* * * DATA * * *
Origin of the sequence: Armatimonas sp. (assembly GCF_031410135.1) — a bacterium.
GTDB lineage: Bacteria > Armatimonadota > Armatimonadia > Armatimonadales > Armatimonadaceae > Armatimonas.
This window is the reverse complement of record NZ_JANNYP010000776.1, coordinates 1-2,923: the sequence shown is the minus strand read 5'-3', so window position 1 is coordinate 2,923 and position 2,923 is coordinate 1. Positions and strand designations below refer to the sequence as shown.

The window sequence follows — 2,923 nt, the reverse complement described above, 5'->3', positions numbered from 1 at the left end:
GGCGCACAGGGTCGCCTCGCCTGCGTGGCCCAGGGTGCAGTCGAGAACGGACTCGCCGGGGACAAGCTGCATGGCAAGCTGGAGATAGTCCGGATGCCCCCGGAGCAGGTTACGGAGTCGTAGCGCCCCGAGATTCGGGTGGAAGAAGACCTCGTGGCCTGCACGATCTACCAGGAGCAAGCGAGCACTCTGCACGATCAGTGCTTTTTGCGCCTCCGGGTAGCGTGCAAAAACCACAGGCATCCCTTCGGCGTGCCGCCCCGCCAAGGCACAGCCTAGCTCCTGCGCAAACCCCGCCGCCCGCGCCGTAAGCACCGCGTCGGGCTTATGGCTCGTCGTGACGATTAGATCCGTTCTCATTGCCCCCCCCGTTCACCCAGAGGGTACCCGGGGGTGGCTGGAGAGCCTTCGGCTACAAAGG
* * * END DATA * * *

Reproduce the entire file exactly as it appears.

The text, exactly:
Origin of the sequence: Armatimonas sp. (assembly GCF_031410135.1) — a bacterium.
GTDB lineage: Bacteria > Armatimonadota > Armatimonadia > Armatimonadales > Armatimonadaceae > Armatimonas.
This window is the reverse complement of record NZ_JANNYP010000776.1, coordinates 1-2,923: the sequence shown is the minus strand read 5'-3', so window position 1 is coordinate 2,923 and position 2,923 is coordinate 1. Positions and strand designations below refer to the sequence as shown.

The window sequence follows — 2,923 nt, the reverse complement described above, 5'->3', positions numbered from 1 at the left end:
GGCGCACAGGGTCGCCTCGCCTGCGTGGCCCAGGGTGCAGTCGAGAACGGACTCGCCGGGGACAAGCTGCATGGCAAGCTGGAGATAGTCCGGATGCCCCCGGAGCAGGTTACGGAGTCGTAGCGCCCCGAGATTCGGGTGGAAGAAGACCTCGTGGCCTGCACGATCTACCAGGAGCAAGCGAGCACTCTGCACGATCAGTGCTTTTTGCGCCTCCGGGTAGCGTGCAAAAACCACAGGCATCCCTTCGGCGTGCCGCCCCGCCAAGGCACAGCCTAGCTCCTGCGCAAACCCCGCCGCCCGCGCCGTAAGCACCGCGTCGGGCTTATGGCTCGTCGTGACGATTAGATCCGTTCTCATTGCCCCCCCCGTTCACCCAGAGGGTACCCGGGGGTGGCTGGAGAGCCTTCGGCTACAAAGG